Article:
On A to Z

a-z-2013Someone declared April as A-to-Z Challenge Month. Sure, the challenge’s intent is to have a separate post for each letter, but hey – I have a streak of independence.

With 1,167 posts before this one, why not use my archives to meet the challenge? After all, even frequent readers aren’t aware of some of the posts.

Therefore, I present A Frank Angle’s A-to-Z. Visit as many as you like, because as in my tradition, there is something for all …. so hopefully you’ll visit at least one.

AFAa2zBadgeA is for Acquaintance – People that were not in my graduation class: set 1 and set 2

B is for Ballroom – … and ballroom dance delivers benefits

C is for Cruising – We like cruising, so start your trip with a click

D is for Dinner Group – … We hosted a night of Chopped

E is for Education Reform – Although the need is obvious, here are the obstacles

F is for Frank – Yep, that’s my name, but these are the All-Time Franks in baseball

G is for God and Government – I must say that this post about the separation of church and state is pretty darn good

H is for Handbells – It takes many bells to make one instrument

I is for Italian – I’m 100% Italian heritage, and Ellis Island is an important place

J is for Joys – To whatever give you joy, but for some of us, it’s reliving the cartoons of our youth, and here is where the series started, which led to the first honoree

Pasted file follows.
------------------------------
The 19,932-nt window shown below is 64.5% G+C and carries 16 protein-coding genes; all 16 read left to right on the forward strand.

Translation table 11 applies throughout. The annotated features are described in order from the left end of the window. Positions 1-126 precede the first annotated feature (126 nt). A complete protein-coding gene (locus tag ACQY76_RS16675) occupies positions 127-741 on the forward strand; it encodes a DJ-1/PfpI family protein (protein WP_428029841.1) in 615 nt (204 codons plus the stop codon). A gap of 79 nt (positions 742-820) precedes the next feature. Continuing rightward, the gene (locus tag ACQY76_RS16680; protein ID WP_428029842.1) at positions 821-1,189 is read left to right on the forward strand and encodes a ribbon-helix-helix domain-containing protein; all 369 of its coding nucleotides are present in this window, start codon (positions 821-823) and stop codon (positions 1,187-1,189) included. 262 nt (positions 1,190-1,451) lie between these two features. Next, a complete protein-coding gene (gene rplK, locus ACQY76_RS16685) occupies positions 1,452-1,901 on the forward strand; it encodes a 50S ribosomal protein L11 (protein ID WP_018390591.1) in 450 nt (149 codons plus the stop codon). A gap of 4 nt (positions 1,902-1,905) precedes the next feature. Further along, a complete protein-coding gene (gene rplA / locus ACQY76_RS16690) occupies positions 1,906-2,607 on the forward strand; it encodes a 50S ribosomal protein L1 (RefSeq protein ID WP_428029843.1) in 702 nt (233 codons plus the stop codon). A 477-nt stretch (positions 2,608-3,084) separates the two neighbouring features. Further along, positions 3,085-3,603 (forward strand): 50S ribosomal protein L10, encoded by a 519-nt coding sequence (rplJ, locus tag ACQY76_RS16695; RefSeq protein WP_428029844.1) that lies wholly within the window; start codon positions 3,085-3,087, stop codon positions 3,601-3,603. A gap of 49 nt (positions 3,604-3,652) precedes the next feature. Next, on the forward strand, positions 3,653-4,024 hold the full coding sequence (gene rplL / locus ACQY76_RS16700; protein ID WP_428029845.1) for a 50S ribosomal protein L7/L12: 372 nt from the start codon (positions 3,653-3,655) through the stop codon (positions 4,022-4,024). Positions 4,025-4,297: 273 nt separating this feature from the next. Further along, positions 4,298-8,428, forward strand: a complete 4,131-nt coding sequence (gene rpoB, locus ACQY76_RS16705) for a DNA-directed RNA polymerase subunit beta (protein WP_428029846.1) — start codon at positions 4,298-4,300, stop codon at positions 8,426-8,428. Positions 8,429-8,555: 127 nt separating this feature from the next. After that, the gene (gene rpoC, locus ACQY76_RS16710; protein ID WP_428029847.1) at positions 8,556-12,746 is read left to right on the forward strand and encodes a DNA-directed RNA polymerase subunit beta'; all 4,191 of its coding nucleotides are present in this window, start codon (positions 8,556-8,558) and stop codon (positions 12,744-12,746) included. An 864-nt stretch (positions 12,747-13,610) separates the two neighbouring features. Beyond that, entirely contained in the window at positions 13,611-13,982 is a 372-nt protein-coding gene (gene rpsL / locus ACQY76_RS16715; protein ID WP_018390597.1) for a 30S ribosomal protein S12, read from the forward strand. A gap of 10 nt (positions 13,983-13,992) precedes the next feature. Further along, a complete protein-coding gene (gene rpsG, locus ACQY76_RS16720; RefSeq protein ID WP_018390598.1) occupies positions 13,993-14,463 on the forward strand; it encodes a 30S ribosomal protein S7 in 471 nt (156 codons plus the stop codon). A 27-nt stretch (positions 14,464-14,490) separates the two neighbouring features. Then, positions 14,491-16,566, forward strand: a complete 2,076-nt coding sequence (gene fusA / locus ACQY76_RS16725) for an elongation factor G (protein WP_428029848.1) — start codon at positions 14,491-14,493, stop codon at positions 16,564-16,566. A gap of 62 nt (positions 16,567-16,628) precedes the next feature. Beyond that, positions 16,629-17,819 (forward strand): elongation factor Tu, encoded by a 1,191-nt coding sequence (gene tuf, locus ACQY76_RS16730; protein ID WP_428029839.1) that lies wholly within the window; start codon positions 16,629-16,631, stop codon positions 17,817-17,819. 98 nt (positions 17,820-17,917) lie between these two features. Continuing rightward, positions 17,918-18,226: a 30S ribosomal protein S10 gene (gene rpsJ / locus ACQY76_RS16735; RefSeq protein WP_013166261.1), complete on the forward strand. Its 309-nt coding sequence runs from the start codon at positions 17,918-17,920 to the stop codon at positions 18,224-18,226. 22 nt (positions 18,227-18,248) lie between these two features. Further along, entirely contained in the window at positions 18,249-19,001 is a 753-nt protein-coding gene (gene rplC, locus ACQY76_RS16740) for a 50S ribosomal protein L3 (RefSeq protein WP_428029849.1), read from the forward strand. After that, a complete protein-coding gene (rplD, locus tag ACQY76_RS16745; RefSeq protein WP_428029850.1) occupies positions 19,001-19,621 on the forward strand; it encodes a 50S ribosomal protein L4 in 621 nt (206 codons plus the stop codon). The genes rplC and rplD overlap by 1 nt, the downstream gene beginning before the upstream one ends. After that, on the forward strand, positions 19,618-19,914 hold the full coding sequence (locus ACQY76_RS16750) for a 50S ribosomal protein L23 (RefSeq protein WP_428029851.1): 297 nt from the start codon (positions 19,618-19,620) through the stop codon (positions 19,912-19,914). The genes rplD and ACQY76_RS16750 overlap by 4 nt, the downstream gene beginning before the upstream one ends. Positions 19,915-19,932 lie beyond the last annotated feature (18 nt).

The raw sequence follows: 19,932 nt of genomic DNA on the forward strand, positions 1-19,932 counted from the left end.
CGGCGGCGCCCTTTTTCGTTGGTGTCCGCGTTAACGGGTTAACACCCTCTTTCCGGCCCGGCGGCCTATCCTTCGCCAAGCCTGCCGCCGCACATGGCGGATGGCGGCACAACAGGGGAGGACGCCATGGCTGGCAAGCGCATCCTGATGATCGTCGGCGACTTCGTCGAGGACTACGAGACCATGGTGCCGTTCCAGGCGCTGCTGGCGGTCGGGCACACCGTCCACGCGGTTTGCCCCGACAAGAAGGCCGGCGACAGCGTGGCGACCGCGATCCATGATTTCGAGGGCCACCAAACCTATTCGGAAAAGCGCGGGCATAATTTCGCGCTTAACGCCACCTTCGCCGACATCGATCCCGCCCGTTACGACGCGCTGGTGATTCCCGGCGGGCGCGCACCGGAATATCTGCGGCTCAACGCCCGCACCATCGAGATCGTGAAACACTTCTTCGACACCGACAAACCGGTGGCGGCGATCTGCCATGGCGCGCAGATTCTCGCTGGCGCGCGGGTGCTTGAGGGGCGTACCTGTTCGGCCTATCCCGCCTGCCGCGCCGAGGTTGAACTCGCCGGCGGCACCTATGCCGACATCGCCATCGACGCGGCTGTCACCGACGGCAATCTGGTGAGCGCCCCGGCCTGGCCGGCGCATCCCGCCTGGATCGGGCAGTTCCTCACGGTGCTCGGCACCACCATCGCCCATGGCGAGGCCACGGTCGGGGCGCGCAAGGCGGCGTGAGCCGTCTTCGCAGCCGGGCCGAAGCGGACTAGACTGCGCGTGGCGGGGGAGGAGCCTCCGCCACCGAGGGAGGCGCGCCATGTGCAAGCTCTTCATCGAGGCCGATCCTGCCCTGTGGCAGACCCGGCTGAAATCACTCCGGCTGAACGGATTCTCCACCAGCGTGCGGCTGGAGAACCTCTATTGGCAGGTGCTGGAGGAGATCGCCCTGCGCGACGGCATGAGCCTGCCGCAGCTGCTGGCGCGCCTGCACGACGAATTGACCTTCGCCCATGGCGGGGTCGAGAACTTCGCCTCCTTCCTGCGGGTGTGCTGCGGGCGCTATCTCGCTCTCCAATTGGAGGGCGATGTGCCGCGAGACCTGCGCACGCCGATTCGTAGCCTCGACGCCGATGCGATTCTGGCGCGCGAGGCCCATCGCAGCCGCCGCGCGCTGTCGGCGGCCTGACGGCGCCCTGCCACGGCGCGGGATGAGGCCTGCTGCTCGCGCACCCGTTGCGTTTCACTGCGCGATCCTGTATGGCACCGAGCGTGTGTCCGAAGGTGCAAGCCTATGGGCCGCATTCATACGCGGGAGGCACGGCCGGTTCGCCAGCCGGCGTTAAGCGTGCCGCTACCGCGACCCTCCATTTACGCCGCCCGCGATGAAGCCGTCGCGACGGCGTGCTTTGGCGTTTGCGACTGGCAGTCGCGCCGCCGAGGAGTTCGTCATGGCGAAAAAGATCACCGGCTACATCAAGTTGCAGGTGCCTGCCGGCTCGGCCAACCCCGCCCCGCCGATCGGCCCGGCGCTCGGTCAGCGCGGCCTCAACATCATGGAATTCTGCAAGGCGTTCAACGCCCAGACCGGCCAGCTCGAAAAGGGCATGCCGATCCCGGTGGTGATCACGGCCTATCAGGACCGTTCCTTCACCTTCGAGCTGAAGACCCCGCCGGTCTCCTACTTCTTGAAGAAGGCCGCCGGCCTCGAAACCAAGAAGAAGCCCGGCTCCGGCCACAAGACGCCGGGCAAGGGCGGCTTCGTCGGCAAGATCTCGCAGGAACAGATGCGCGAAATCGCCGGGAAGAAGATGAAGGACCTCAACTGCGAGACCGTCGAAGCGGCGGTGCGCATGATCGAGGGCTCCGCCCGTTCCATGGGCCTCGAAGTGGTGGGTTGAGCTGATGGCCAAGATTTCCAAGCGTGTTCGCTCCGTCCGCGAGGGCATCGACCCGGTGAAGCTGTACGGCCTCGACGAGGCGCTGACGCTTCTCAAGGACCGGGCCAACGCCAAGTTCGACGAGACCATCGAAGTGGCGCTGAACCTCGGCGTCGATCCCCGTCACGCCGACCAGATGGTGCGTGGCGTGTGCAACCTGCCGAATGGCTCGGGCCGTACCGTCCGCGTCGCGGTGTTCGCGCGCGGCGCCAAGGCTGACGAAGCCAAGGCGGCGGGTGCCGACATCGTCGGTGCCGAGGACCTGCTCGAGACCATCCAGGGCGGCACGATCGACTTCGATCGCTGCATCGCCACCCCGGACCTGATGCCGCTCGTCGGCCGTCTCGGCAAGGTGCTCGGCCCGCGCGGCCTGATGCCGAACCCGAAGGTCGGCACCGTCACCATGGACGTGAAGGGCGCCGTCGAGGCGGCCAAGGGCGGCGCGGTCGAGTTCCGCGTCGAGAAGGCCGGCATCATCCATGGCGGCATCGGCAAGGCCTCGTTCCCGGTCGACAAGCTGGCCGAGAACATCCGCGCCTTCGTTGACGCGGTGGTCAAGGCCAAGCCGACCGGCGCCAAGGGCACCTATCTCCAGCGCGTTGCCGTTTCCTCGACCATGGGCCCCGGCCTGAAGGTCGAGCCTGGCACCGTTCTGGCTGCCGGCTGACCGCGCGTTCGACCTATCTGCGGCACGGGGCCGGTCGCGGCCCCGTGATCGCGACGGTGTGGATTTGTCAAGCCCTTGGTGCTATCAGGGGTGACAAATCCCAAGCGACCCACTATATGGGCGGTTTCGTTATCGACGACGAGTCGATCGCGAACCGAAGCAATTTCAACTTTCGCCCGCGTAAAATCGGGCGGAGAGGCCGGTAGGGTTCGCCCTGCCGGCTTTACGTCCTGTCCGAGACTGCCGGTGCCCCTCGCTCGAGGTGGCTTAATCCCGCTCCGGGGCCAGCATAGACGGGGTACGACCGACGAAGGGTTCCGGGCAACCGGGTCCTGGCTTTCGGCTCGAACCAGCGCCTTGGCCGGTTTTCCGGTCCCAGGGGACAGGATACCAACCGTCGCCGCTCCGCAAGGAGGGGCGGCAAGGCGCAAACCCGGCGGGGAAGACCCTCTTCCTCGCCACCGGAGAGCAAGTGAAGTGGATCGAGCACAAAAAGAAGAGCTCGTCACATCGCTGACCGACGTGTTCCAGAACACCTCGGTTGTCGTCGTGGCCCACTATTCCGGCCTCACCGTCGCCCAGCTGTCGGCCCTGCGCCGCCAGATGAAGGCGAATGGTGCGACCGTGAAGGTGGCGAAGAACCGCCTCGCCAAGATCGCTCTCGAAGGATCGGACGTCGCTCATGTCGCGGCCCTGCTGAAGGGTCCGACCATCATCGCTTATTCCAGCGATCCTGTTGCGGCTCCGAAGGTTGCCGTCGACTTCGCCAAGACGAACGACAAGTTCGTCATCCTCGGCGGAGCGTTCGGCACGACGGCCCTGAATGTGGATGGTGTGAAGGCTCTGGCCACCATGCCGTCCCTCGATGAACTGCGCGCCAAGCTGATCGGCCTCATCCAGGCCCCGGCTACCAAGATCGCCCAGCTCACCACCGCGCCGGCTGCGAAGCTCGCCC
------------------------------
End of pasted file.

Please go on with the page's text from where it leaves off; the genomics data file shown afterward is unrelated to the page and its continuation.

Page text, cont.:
K is for Knowledge – What do you know about supersonic kangaroos?

L is for LearnerLearning should never stop

M is for Moderate – This early post defines an independent moderate, thus shows why neither party wants me … well, except for my vote

N is for News – Staying informed is important, but there is something more biased than the media

O is for Ohio River – A story from my hometown on a river during my youth.

P is for Politics – I wrote this shortly after the 2008 election, but before the Tea Party’s emergence (which is what makes this post interesting)

Q is for Quantum – Actually, this past post was On a Quantum Thought

R is for Recipes – I’m sort of a Foodie, so try Cranberry Sausage Spaghetti or my own spaghetti sauce that offers a little crunch

S is for Science – Like sports, science has players, plays, rules, and boundaries

T is for Trieste – A beautiful city on the Adriatic Sea that is the place of my birth

U is for Universe – The universe is vast and inspiring, and this post includes one of my absolute favorite videos

V is for Victory – The raised arm created an unexpected moment in college

W is for Wonders – There are many wonders in our world, and let’s not forget Fibonacci, Pi, and Tau

X is for X-Factor – and one X-factor in life is forgiveness

Y is for Why because I can – This is the first main post about the religion-science interchange; now there are 44, plus here is the very first post

Z is for Zinfandel – I enjoy a wide spectrum of wines, especially reds, but zins were the first to capture my fancy – and cheers to the wine group at church